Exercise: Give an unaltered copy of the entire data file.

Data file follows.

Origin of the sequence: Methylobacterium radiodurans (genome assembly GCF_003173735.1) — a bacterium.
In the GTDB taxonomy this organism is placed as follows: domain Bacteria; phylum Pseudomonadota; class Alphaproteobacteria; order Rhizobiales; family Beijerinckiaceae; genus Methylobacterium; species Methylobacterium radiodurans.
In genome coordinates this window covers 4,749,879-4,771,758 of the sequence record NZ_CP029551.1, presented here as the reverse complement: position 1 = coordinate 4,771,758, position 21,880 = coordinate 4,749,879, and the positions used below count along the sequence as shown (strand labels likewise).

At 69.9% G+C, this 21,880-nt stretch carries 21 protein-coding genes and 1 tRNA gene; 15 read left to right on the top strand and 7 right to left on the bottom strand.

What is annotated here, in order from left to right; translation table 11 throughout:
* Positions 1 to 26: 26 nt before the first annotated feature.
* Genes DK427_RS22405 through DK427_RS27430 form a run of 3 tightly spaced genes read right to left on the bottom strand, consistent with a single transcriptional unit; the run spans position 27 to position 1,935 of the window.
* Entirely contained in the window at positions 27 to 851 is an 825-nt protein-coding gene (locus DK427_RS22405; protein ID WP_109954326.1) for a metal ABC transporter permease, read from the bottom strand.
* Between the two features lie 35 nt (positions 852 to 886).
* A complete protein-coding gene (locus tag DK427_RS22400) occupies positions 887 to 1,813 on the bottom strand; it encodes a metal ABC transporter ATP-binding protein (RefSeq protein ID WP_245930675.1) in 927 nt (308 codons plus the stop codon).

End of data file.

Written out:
Origin of the sequence: Methylobacterium radiodurans (genome assembly GCF_003173735.1) — a bacterium.
In the GTDB taxonomy this organism is placed as follows: domain Bacteria; phylum Pseudomonadota; class Alphaproteobacteria; order Rhizobiales; family Beijerinckiaceae; genus Methylobacterium; species Methylobacterium radiodurans.
In genome coordinates this window covers 4,749,879-4,771,758 of the sequence record NZ_CP029551.1, presented here as the reverse complement: position 1 = coordinate 4,771,758, position 21,880 = coordinate 4,749,879, and the positions used below count along the sequence as shown (strand labels likewise).

At 69.9% G+C, this 21,880-nt stretch carries 21 protein-coding genes and 1 tRNA gene; 15 read left to right on the top strand and 7 right to left on the bottom strand.

What is annotated here, in order from left to right; translation table 11 throughout:
* Positions 1 to 26: 26 nt before the first annotated feature.
* Genes DK427_RS22405 through DK427_RS27430 form a run of 3 tightly spaced genes read right to left on the bottom strand, consistent with a single transcriptional unit; the run spans position 27 to position 1,935 of the window.
* Entirely contained in the window at positions 27 to 851 is an 825-nt protein-coding gene (locus DK427_RS22405; protein ID WP_109954326.1) for a metal ABC transporter permease, read from the bottom strand.
* Between the two features lie 35 nt (positions 852 to 886).
* A complete protein-coding gene (locus tag DK427_RS22400) occupies positions 887 to 1,813 on the bottom strand; it encodes a metal ABC transporter ATP-binding protein (RefSeq protein ID WP_245930675.1) in 927 nt (308 codons plus the stop codon).